Oil prices rose by more than $2 a barrel on Wednesday

Market Insights
Heating Oil
December 22, 2022

Recap: Oil prices rose by more than $2 a barrel on Wednesday after data showed a larger-than-expected draw in U.S. crude stockpiles, but gains were capped by a snowstorm that is expected to hit U.S. travel. Prices were also boosted by hopes that China would relax some COVID-19 curbs after no new COVID-19 deaths were reported. China's crude oil imports from Russia in November rose 17% year on year as Chinese refiners rushed to secure more cargoes ahead of a price cap imposed by the Group of Seven nations and an EU embargo from Dec. 5. Markets also awaited clarity on when the Keystone pipeline, a major artery ferrying Canadian crude to the United States, would restart after TC Energy said it had removed the ruptured segment of the pipeline that caused an oil spill earlier this month and sent it for metallurgical testing as directed by U.S. regulators. WTI for February (new front month) delivery gained $2.06 per barrel, or 2.70% to $78.29, while Brent Crude for February delivery gained $2.21 per barrel, or 2.76% to $82.20. RBOB Gasoline for January delivery gained 3.30 cents per gallon, or 1.48% to $2.2558, ULSD for January delivery gained 8.06 cents per gallon, or 2.63% to $3.1395.

Technical Analysis: Traders remain focused on a winter storm stretching across the U.S; which is expected to bring heavy snow and curtail holiday travel season. Flight delays, cancellations and impassable roads during one of the busiest travel periods of the year could drive down fuel demand. They are also keeping an eye on surging COVID-19 cases in China, which could limit gains for oil prices. We would look for the 10-day moving average to provide a level of support, with breaks below this technical indicator allowing for a push toward $75. Support below this level rests at $73.71. On the upside, resistance can be found at $79.33, $80.38 and $82.14.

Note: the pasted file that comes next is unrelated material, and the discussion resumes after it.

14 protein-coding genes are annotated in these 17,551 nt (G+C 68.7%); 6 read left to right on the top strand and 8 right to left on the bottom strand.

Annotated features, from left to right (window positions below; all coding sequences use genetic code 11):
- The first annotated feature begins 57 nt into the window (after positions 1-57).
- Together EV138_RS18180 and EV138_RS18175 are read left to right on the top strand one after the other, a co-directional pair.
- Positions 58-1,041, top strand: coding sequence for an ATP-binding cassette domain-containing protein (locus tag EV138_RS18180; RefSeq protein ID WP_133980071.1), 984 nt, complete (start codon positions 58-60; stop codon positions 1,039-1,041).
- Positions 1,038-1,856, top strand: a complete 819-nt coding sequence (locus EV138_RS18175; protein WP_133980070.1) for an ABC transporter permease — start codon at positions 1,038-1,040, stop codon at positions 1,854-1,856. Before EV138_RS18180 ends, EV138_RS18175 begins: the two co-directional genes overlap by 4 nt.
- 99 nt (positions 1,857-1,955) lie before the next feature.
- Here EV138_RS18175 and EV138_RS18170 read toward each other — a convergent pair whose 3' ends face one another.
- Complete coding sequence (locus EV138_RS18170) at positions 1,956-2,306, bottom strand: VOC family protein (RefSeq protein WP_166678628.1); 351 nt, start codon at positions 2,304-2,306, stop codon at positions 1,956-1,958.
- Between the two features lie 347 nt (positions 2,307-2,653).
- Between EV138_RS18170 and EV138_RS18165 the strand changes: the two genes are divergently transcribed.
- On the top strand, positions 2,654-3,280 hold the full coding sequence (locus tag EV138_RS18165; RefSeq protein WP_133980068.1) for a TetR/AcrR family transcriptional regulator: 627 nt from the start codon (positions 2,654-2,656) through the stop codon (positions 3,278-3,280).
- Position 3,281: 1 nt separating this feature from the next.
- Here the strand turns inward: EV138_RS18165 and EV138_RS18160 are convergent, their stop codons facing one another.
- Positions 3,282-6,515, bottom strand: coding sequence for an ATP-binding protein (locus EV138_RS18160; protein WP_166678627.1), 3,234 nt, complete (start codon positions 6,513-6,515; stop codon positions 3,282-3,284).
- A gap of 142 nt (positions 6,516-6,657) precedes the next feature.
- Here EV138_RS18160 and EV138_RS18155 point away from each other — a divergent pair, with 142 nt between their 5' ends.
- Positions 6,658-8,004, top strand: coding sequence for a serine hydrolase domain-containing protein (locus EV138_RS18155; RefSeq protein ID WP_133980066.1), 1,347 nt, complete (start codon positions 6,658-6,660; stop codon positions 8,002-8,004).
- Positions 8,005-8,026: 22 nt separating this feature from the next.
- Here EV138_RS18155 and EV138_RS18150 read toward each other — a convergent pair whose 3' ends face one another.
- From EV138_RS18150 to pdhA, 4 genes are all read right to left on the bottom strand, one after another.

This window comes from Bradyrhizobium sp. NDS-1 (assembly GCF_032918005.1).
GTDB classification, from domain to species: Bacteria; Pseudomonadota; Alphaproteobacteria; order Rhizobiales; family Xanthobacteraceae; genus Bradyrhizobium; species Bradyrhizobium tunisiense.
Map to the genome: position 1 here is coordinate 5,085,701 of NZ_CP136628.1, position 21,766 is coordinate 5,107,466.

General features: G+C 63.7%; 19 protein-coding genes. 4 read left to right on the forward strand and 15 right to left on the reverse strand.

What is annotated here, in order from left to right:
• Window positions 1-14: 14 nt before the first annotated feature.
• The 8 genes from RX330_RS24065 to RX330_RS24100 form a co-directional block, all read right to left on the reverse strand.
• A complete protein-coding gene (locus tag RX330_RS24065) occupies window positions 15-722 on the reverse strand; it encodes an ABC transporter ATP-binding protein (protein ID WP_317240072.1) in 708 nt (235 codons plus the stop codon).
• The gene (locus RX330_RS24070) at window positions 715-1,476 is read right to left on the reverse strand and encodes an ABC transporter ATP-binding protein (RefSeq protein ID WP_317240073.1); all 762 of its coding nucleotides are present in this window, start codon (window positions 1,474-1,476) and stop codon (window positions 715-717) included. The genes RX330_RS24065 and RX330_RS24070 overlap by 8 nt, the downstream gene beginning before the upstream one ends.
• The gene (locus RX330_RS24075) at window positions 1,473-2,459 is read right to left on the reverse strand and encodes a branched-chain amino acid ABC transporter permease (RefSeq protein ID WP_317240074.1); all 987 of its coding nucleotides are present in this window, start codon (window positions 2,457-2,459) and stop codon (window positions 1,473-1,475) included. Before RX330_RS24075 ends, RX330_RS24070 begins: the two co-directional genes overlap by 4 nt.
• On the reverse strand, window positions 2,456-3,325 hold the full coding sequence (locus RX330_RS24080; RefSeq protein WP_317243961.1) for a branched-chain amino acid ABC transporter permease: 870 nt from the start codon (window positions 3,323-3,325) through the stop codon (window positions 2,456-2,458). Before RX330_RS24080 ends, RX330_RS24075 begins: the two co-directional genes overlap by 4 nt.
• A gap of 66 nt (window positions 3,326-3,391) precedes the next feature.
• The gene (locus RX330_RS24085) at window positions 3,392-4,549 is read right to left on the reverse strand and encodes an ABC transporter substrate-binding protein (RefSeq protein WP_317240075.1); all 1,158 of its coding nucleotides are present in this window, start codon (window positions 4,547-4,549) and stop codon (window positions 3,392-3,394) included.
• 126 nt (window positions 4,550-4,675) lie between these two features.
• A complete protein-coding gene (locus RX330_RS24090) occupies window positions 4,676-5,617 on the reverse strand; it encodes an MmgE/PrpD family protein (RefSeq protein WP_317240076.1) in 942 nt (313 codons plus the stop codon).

Fundamental NewsThe EIA reported that U.S. crude oil in the SPR fell by 3.6 million barrels in the week ending December 16th to 378.6 million barrels, its lowest since December 1983.

TC Energy said that it had safely removed the ruptured segment of Keystone pipeline that caused an oil spill earlier this month and sent it for metallurgical testing as directed by U.S. regulators. TC Energy Corp had submitted its plan to restart the Keystone pipeline to the U.S. Pipeline and Hazardous Materials Safety Administration nearly two weeks after the line ruptured in the worst oil spill in the United States in nine years. Even though a cleanup will take weeks or months, the line can still restart once it is repaired and the plan approved by the regulator. Parts of the pipeline carrying oil from Alberta, Canada, to refineries in Illinois opened last week at reduced capacity.

IIR Energy reported that U.S. oil refiners are expected to shut in about 282,000 bpd of capacity in the week ending December 23rd, increasing available refining capacity by 316,000 bpd. Offline capacity is expected to fall to 73,000 bpd in the week ending December 30th.

 Platts is reporting that the recent blizzard that left more than a foot of snow in some parts of North Dakota has impacted crude oil production by shutting in some 300,000 b/d and 400,000 b/d according to state officials. With below zero temperatures expected across the state and expected reduced staffing over the Christmas holiday period, officials do not expect to see a major bounce back in production to normal levels of 1 million b/d until after the New Year.

Early Market Call - as of 8:55 AM EDT

WTI - February $78.75, up 46 cents

RBOB - January $2.2675, up 1.17 cents

HO - January $2.1620, up 2.25 cents

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